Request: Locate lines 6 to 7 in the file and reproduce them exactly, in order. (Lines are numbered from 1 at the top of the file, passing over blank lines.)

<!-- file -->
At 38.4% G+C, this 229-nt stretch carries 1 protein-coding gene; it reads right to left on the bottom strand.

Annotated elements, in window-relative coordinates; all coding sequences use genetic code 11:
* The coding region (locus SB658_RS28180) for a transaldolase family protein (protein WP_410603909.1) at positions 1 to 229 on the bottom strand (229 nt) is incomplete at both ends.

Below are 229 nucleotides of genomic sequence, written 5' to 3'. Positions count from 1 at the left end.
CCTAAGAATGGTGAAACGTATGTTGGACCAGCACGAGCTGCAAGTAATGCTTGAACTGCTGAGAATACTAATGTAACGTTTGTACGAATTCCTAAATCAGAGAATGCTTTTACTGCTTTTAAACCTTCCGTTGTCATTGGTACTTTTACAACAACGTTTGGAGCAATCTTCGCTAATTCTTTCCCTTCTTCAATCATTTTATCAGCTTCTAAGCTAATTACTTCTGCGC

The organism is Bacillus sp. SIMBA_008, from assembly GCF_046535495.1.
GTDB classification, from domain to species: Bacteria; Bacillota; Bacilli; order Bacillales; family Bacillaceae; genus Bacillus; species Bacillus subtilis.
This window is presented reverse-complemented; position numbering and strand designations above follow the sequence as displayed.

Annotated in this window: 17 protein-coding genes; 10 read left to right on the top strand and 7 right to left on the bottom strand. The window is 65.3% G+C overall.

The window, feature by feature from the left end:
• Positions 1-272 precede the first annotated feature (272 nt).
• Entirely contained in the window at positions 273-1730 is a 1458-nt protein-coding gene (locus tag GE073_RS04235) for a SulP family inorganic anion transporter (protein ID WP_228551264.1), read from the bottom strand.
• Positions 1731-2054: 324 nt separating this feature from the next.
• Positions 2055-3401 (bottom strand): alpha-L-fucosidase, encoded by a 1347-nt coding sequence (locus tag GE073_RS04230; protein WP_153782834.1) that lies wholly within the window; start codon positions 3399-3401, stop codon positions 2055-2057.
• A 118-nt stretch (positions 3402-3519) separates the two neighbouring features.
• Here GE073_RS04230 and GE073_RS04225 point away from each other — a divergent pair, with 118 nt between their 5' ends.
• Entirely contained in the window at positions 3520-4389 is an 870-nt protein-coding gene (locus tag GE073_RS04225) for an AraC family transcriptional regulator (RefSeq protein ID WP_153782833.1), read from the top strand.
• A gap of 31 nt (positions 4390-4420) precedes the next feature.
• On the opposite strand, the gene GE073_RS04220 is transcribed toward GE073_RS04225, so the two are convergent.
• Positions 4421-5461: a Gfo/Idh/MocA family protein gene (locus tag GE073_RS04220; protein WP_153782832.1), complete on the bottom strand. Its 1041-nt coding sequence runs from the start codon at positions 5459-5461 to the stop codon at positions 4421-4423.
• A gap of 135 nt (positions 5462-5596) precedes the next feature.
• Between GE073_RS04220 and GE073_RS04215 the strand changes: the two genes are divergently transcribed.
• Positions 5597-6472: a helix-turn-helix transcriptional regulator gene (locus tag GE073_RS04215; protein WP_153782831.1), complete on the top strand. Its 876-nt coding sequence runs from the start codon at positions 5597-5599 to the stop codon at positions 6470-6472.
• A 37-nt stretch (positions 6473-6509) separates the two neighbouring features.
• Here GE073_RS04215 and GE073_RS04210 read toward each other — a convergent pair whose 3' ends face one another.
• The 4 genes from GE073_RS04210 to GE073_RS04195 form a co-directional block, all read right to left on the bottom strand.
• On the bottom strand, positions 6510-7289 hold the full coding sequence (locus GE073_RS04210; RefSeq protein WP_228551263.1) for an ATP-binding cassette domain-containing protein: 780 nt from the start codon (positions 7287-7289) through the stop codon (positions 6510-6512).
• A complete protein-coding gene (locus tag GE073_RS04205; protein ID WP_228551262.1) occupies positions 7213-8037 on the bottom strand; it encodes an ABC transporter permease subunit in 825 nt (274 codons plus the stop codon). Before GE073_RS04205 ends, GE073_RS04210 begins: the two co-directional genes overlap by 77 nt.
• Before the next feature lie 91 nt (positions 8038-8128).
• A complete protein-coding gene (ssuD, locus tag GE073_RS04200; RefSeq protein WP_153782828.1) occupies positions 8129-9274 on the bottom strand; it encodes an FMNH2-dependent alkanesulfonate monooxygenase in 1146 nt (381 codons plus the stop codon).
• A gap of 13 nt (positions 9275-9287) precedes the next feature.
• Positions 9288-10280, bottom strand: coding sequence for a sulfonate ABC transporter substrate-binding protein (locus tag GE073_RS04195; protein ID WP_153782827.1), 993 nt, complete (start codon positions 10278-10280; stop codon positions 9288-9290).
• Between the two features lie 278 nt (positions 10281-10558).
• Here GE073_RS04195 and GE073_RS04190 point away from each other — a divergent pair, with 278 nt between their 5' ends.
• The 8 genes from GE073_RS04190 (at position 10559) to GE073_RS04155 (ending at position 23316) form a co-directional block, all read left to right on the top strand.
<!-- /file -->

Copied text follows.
The organism is Bacillus sp. SIMBA_008, from assembly GCF_046535495.1.
GTDB classification, from domain to species: Bacteria; Bacillota; Bacilli; order Bacillales; family Bacillaceae; genus Bacillus; species Bacillus subtilis.